The Diefenbunker: MEC renovation planned for Canada’s Cold War museum and national historic site

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Ottawa Construction News staff writer

The Government of Canada is spending more than $596,800 through the Community, Culture and Recreation Infrastructure Stream of the Investing in Canada plan and Ontario is contributing $492,400. Also, the Diefenbunker Museum will fund $402,880 for the work.

The federal government’s investment “will keep this important part of our history alive to serve the local community as well as visitors from across Canada and beyond,” said Catherine McKenna, minister of infrastructure and communities.

“It will be a wonderful, accessible and inclusive learning resource for many generations to come.”

“For more than 20 years, The Diefenbunker Museum has played a key role in telling an important part of our history and educating Canadians from across our country,”  Kanata-Carleton MP Karen McCrimmon said in a statement. “This investment will improve accessibility within and ensure that the site continues to serve Canadians with quality cultural and recreational infrastructure, for generations to come.”

The Diefenbunker was commissioned by Prime Minister John Diefenbaker in 1959, as part of his government’s reaction to escalating tensions in the Cold War. The purpose of the bunker was to house key members of the government and military in the event of a nuclear attack on Canada.

The safety of its nuclear roof would allow the Canadian government to operate safely underground for 30 days in order to assist with the governance and rebuilding of the country. A series of Emergency Government Headquarters bunkers were built across Canada and, as the largest, the federal government bunker would come to be known as the Central Emergency Government Headquarters (CEGHQ Carp).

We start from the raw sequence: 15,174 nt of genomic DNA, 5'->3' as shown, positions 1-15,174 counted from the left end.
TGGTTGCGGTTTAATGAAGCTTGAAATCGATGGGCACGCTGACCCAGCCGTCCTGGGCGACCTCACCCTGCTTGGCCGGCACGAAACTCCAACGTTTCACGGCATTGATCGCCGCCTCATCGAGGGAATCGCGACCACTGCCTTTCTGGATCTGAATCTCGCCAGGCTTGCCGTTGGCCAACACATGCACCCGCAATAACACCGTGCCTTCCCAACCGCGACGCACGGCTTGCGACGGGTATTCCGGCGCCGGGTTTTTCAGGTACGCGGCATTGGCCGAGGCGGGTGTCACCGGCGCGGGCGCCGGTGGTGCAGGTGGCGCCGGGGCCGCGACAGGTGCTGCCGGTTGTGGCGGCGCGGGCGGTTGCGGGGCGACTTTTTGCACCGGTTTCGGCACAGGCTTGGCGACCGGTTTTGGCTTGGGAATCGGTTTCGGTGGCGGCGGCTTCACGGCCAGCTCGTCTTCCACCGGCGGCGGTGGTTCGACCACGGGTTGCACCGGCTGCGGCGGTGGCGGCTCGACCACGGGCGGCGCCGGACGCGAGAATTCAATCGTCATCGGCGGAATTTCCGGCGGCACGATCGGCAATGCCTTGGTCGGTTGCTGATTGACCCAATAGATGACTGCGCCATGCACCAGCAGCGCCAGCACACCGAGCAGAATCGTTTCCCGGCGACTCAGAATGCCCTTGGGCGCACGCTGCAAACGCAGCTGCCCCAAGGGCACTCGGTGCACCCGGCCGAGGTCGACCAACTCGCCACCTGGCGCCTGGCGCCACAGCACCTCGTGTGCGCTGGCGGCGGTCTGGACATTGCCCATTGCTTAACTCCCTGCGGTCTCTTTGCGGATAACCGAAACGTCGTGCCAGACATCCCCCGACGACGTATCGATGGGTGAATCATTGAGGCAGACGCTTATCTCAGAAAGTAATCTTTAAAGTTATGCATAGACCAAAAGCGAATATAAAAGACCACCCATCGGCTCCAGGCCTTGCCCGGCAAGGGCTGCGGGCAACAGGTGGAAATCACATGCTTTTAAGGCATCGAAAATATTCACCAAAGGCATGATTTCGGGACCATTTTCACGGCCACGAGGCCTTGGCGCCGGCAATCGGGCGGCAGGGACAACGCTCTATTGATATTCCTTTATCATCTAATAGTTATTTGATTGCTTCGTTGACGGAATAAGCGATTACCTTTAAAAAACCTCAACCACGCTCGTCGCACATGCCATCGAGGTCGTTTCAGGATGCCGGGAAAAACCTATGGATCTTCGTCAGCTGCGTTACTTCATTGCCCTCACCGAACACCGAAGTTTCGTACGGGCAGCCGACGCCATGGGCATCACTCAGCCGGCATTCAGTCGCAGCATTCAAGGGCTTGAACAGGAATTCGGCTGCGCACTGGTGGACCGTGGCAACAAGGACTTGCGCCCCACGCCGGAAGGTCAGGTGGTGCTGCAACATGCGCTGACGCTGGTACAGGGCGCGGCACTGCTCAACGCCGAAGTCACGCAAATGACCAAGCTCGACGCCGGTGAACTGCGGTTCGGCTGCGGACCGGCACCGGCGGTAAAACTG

The bunker was designed and engineered by the Foundation Company of Canada, and the project was led by LtCol Ed Churchill. The entire construction process took less than 18 months, and was the first recorded use of critical path construction methodology in Canada. The bunker is 100,000 sq. ft. over four levels. It is made of 32,000 cubic yards of hand –poured concrete and 5,000 tons of steel. It is an extraordinary marvel of engineering, and built to withstand a 5 megaton nuclear blast from 1.8 kilometers away.

The bunker began operation in 1961 and remained in continuous operation until it was decommissioned in 1994. During those 32 years, it was also Canadian Forces Station (CFS) Carp, with a staff of 100-150 people and a 24-hour shift rotation. It was the site of some of Canada’s most top-secret communications throughout the Cold War. At all times during its operation, the cupboards and pantries were stocked with enough fresh food and rations to feed 535 people for 30 days and the building was prepared to go into lockdown at any moment.

The Diefenbunker was given National Historic Site status in 1994, and CFS Carp was closed the same year. The building remained empty until the museum’s establishment in 1997.

“To protect existing visitors and welcome new ones, as well as to preserve an incredible artifact, we need to bring the Cold War bunker into the 21st century,” said museum executive director Christine McGure.

“That is what this funding will do – it safeguards a unique piece of Canadian history. We are incredibly grateful to the federal and provincial governments for this important support, especially during these difficult times.”

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